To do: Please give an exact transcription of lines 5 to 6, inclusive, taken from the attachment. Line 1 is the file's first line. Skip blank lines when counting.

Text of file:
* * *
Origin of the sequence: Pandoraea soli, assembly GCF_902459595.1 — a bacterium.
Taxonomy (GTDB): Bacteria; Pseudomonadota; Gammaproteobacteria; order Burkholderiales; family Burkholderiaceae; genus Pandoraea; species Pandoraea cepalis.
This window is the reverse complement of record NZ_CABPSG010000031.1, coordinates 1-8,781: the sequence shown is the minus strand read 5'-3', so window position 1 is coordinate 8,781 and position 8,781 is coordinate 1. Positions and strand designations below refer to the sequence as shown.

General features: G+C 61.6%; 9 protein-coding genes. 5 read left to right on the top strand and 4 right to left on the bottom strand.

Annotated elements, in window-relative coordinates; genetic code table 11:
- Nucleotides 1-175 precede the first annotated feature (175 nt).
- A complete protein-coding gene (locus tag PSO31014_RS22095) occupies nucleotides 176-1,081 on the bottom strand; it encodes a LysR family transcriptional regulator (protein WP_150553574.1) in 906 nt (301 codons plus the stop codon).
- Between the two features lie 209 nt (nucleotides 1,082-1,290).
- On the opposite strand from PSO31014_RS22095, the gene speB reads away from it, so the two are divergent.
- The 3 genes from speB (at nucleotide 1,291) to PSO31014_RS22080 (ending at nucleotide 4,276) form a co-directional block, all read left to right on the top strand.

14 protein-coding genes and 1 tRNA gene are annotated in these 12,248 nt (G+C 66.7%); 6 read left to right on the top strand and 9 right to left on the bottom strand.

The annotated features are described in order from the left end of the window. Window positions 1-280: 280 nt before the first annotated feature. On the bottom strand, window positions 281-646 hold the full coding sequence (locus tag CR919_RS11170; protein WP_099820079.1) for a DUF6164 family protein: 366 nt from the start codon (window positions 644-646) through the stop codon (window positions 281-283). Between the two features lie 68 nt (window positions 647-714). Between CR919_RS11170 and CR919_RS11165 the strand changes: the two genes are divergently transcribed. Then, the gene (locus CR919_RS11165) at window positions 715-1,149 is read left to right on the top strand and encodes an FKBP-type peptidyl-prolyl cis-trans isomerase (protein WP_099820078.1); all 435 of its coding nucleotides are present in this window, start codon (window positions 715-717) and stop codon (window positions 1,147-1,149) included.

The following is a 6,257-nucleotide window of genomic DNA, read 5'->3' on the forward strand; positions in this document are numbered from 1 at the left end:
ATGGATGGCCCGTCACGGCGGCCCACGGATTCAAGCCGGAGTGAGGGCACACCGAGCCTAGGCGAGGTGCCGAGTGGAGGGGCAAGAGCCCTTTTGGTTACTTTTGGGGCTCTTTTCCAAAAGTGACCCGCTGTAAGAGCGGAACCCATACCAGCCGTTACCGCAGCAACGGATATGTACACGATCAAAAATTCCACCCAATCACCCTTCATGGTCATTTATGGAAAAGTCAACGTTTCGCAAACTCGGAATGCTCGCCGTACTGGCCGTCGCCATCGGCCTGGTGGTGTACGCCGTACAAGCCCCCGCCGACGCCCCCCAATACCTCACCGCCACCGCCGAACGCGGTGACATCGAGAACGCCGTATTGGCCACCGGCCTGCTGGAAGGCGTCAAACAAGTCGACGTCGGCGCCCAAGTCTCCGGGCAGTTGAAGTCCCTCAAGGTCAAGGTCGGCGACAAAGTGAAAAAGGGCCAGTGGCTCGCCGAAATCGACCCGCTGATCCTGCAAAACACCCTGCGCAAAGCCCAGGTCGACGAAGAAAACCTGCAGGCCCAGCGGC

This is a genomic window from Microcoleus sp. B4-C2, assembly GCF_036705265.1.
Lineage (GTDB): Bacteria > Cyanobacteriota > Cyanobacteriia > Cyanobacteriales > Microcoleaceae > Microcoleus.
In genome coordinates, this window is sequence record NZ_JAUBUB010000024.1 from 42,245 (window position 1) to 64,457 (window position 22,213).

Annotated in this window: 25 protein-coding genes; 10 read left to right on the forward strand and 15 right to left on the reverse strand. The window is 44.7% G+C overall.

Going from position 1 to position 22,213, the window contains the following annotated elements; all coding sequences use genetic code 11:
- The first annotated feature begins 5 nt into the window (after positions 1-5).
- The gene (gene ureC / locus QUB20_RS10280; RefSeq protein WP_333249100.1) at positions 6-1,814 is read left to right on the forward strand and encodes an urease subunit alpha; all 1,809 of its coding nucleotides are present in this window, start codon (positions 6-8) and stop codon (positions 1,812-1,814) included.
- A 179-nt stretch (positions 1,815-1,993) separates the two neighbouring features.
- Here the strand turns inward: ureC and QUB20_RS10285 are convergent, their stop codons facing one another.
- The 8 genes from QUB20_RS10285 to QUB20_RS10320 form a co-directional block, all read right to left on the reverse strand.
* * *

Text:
Annotated elements, in window-relative coordinates; genetic code table 11:
- Nucleotides 1-175 precede the first annotated feature (175 nt).